Some questions on Apple/Mystery Snails.
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Some questions on Apple/Mystery Snails.

This is a discussion on Some questions on Apple/Mystery Snails. within the Invertebrates forums, part of the Freshwater and Tropical Fish category; --> I have one apple snail and I might get one or two more. It would be interesting to try to breed them. :D Anyways ...

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Some questions on Apple/Mystery Snails.
Old 03-04-2010, 04:23 AM   #1
Austin's Avatar
Talking Some questions on Apple/Mystery Snails.

I have one apple snail and I might get one or two more. It would be interesting to try to breed them. :D

Anyways I have a few questions and I'm hoping maybe someone knows;

What EXACTLY do apple snails eat? I see mine munching on the walls of the tank (algae?), and I see him munching on my plants... but ONLY the dead or dying leafs, which makes him a good clean-up for the dead leafs of my plants...

but I am wondering do they actually eat dying plant leafs?

I've never seen him eat fish food.

What kind of food should I buy him (if you think I should?)

Can a yellow and lets say a brown apple snail breed?

Will pet stores take in apple snails normally? (like mom and pop pet stores that take fish in)

They won't ravage my plants, right? Is it just a fluke that my current apple snail only eats dead parts of my plants?

I'm going to research breeding and maybe buy 1 or 2 more apple snails, and hope I get lucky with the genders. :p Then let nature take course... I'm not going to lower the water level just gonna hope I can get eggs with my current water level =x
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Old 03-05-2010, 04:31 AM   #2
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It's pretty normal for them to eat decaying plant matter but they won't usually eat live plants unless they're really starving. You can feed them just about anything. Algae wafers make a good staple but they'll eat just about any kind of veggies as well as meaty foods.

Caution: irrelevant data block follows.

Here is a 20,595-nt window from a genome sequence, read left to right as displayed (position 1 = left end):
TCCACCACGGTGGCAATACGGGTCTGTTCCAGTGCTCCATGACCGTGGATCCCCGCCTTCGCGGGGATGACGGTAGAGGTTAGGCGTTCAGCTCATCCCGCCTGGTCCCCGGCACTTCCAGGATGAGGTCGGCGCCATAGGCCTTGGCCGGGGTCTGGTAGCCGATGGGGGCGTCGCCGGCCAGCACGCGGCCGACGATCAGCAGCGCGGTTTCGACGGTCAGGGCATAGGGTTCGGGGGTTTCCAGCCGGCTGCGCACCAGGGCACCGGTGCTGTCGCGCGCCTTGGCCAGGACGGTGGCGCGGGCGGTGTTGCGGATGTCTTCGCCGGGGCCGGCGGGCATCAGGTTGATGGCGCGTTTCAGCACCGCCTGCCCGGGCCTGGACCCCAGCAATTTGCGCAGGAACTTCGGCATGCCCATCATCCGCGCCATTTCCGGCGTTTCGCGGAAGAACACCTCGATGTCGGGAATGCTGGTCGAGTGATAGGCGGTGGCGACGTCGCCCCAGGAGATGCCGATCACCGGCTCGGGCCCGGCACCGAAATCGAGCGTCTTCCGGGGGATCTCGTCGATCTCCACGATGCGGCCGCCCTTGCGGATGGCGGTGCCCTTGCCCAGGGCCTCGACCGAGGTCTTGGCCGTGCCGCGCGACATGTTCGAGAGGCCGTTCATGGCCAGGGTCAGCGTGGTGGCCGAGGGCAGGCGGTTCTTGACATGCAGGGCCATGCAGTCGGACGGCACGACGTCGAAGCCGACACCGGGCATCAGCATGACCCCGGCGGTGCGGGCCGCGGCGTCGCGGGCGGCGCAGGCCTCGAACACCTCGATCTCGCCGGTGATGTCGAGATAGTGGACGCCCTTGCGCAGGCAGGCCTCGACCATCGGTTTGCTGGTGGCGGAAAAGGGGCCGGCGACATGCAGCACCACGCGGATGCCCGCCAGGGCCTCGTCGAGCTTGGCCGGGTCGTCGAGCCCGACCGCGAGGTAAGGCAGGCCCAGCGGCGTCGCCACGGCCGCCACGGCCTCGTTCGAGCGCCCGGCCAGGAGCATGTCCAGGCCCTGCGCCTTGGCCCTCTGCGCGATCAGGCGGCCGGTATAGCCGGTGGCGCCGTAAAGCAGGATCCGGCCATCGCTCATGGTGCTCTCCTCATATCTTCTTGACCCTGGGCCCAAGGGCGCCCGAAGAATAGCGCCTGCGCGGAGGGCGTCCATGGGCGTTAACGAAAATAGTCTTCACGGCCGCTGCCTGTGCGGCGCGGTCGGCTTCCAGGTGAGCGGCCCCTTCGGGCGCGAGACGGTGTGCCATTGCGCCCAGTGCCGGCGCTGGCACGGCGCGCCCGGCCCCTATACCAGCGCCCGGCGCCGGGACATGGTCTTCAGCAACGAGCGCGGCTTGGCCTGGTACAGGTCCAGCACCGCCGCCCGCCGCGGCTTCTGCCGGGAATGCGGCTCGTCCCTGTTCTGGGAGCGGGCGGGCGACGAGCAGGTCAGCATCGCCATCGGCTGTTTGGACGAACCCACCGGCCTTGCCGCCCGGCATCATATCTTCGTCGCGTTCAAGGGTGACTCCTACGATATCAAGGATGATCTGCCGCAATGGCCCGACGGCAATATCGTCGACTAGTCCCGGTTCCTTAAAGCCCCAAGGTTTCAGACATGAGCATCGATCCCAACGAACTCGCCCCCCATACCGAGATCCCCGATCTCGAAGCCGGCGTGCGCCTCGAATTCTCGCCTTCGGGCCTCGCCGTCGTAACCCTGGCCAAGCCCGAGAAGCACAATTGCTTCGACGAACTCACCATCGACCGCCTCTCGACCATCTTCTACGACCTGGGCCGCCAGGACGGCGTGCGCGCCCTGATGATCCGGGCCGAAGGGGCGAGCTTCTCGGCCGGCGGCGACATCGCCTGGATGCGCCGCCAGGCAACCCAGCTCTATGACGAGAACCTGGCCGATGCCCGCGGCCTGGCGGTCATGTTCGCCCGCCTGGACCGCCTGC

Here's a thread with some snail food recipes you can try:
Snail Food Recipe

There are different species of apple snails but you might just have different color morphs of the same species so they should be able to breed with one another. They only lay their eggs above the water line so if there's no room up there they might not breed. I had a pair that laid eight or so different clutches of eggs and I ended up with hundreds and hundreds of babies. I think most fish stores generally regard snails as pests and might not accept your babies, although they might. I ended up shipping most of mine to okiemavis (a former mod here) for use as puffer food as I had no way of housing hundreds of snails.
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Austin (03-05-2010)
Old 03-05-2010, 07:24 AM   #3
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I have an applesnail as well and she eats just about everything....she likes fresh veggies the best. there is some good info i read through on breeding, i cant seem to find it now but it did sayt hat once the eggs are laid they can not be fully submerged in the water but can not dry out as well...they need to be kept moist...
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Old 03-06-2010, 07:52 AM   #4
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How do you keep the eggs moist without drowing the baby snails? Humid moist? Like keep them in a dry container and spray them with water often?

I'll read more about this when I actually see them making love if they ever do.

Also, the mystery snails at petsmart are 2$ and people like me still buy them! :P So I wouldn't understand why pet stores wouldnt take them. =[ 2$ is about the same as they sell platies for which they'd take.
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Old 03-07-2010, 04:54 AM   #5
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I dunno, people love MTS but I've had multiple stores give me them for free because they consider them pest snails. Unless your mystery snails got big enough to be identified as such, I think you might have difficulty convincing the employees that they're the "good kind" of snail rather than pond snails (which aren't really bad in the first place). But if you've got a good LFS they might take them.

Mine bred in a tank that has one of those kind of dome-shaped black plastic hoods designed for use with incandescent lights (I had screw-in CFL's instead). The egg sacs really close to the lights never hatched. I guess the hood just kept in enough moisture (away from the lights anyway) to let the eggs hatch. I don't know if they would have been able to breed in a tank with a regular glass canopy as there might not be enough room for the egg sacs (which are pretty big) above the waterline.
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Old 03-07-2010, 06:14 AM   #6
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Ah, ok. How long does it take them to get big enough to be recognizeable?

Oh and also do you know if snails will still ATTEMPT to breed w/o the waterline lowered? I was thinking there's about 1 cm of space about my water line... would they still attempt to breed? I could then lower the water level once I know I got a pair thats willing to breed...
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